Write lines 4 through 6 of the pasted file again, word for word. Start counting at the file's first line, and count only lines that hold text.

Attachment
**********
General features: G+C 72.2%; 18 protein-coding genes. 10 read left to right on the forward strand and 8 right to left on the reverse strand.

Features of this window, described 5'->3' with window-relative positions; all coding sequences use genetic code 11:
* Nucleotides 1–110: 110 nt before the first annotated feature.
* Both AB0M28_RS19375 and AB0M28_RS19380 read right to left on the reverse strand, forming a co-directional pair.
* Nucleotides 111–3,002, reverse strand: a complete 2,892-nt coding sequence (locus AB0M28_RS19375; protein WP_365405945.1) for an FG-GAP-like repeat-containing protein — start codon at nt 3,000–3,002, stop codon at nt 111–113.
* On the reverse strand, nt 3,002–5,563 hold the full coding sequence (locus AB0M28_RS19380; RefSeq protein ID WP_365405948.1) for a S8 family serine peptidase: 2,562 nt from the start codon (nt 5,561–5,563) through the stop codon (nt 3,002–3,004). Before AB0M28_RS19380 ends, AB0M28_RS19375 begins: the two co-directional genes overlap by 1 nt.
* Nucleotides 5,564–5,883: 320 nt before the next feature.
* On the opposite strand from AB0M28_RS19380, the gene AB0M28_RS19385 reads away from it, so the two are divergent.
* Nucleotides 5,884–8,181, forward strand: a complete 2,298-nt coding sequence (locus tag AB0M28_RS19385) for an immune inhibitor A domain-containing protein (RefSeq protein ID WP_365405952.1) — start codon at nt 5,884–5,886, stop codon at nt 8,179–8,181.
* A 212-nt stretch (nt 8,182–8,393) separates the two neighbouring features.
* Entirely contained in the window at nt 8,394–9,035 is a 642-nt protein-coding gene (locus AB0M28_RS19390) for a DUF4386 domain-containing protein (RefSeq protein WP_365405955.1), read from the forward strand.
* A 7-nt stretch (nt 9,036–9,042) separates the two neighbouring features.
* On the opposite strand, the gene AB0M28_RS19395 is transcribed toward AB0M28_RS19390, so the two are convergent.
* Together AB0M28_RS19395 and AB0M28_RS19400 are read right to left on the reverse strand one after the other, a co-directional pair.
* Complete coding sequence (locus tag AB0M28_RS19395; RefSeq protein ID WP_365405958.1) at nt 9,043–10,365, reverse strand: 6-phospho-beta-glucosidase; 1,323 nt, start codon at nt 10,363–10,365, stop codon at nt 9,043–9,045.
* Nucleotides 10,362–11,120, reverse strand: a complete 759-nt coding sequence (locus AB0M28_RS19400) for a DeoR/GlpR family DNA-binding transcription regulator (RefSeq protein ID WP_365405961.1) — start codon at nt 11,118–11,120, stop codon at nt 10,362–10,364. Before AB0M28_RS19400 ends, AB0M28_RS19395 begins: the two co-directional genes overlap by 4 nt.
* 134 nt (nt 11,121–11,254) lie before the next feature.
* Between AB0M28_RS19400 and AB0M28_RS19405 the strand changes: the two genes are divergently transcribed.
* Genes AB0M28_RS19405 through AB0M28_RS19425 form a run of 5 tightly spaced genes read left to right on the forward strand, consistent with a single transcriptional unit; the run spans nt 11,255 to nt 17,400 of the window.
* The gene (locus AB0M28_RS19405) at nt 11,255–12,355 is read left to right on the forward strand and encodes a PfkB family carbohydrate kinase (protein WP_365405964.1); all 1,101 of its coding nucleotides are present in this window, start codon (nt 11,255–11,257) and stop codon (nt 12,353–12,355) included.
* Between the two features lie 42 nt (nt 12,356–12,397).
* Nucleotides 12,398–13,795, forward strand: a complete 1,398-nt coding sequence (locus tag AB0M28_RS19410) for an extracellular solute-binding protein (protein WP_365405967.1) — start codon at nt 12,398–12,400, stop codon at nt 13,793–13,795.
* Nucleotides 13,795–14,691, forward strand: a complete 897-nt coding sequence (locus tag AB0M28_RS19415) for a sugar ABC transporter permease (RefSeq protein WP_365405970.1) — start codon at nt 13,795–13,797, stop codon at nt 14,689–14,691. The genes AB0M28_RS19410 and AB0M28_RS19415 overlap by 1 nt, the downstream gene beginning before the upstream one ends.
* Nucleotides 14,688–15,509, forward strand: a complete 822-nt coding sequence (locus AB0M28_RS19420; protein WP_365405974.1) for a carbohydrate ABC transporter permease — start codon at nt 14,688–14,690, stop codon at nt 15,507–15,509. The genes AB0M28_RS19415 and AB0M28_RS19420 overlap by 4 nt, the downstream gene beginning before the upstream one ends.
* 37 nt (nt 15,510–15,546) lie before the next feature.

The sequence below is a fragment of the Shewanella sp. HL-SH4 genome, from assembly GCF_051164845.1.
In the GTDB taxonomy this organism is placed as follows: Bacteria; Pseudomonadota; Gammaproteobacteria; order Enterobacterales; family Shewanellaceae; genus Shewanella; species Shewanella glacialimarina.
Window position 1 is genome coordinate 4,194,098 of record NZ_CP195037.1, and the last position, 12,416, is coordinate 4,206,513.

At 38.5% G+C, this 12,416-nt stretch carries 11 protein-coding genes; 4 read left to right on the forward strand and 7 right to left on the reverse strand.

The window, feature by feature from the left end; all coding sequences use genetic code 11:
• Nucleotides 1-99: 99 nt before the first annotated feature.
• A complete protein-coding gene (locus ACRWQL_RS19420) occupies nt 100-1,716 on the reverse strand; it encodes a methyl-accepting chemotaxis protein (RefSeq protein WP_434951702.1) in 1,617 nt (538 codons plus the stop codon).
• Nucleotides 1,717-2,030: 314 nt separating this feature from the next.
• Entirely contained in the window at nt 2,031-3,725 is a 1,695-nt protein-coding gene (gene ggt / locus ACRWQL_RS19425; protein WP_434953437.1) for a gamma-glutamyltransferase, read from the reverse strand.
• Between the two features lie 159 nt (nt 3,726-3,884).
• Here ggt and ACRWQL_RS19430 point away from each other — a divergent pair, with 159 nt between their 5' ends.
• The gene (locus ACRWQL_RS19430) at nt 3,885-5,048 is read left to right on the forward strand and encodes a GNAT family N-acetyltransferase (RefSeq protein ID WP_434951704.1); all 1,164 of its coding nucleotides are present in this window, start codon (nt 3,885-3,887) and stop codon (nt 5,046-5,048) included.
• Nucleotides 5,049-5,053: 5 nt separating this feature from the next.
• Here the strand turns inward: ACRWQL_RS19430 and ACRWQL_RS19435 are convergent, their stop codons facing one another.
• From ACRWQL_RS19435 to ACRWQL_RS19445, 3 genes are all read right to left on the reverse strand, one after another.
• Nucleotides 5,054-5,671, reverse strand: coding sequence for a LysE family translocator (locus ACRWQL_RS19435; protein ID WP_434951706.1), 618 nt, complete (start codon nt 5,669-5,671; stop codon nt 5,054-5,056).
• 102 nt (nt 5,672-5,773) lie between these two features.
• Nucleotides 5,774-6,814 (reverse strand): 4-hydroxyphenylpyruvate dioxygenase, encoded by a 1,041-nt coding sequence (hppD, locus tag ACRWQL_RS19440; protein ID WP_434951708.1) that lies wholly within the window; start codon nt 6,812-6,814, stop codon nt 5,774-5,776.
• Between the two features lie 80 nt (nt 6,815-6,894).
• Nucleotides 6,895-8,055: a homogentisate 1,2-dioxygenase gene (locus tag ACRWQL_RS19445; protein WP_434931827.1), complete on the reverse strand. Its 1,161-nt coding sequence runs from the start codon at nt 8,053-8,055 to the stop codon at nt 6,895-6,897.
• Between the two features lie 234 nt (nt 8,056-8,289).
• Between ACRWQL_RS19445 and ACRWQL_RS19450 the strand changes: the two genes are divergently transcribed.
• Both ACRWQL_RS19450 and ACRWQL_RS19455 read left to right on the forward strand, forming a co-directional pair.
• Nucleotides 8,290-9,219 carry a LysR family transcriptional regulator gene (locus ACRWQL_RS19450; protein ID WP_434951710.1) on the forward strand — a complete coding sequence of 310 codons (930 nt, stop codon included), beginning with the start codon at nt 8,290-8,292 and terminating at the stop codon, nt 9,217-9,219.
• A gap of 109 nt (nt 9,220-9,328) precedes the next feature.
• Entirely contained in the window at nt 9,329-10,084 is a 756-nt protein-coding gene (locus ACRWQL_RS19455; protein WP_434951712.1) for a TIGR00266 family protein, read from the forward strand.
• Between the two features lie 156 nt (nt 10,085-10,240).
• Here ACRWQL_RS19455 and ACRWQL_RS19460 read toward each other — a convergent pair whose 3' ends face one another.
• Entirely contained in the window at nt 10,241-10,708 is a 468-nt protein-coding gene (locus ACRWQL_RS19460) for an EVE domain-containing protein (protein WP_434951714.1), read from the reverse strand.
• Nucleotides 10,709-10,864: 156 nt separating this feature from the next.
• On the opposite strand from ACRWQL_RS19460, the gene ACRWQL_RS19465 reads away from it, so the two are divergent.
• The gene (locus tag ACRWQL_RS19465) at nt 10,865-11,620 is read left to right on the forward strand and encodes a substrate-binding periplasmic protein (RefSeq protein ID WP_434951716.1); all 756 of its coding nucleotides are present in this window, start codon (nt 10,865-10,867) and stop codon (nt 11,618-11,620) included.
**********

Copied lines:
* Both AB0M28_RS19375 and AB0M28_RS19380 read right to left on the reverse strand, forming a co-directional pair.
* Nucleotides 111–3,002, reverse strand: a complete 2,892-nt coding sequence (locus AB0M28_RS19375; protein WP_365405945.1) for an FG-GAP-like repeat-containing protein — start codon at nt 3,000–3,002, stop codon at nt 111–113.
* On the reverse strand, nt 3,002–5,563 hold the full coding sequence (locus AB0M28_RS19380; RefSeq protein ID WP_365405948.1) for a S8 family serine peptidase: 2,562 nt from the start codon (nt 5,561–5,563) through the stop codon (nt 3,002–3,004). Before AB0M28_RS19380 ends, AB0M28_RS19375 begins: the two co-directional genes overlap by 1 nt.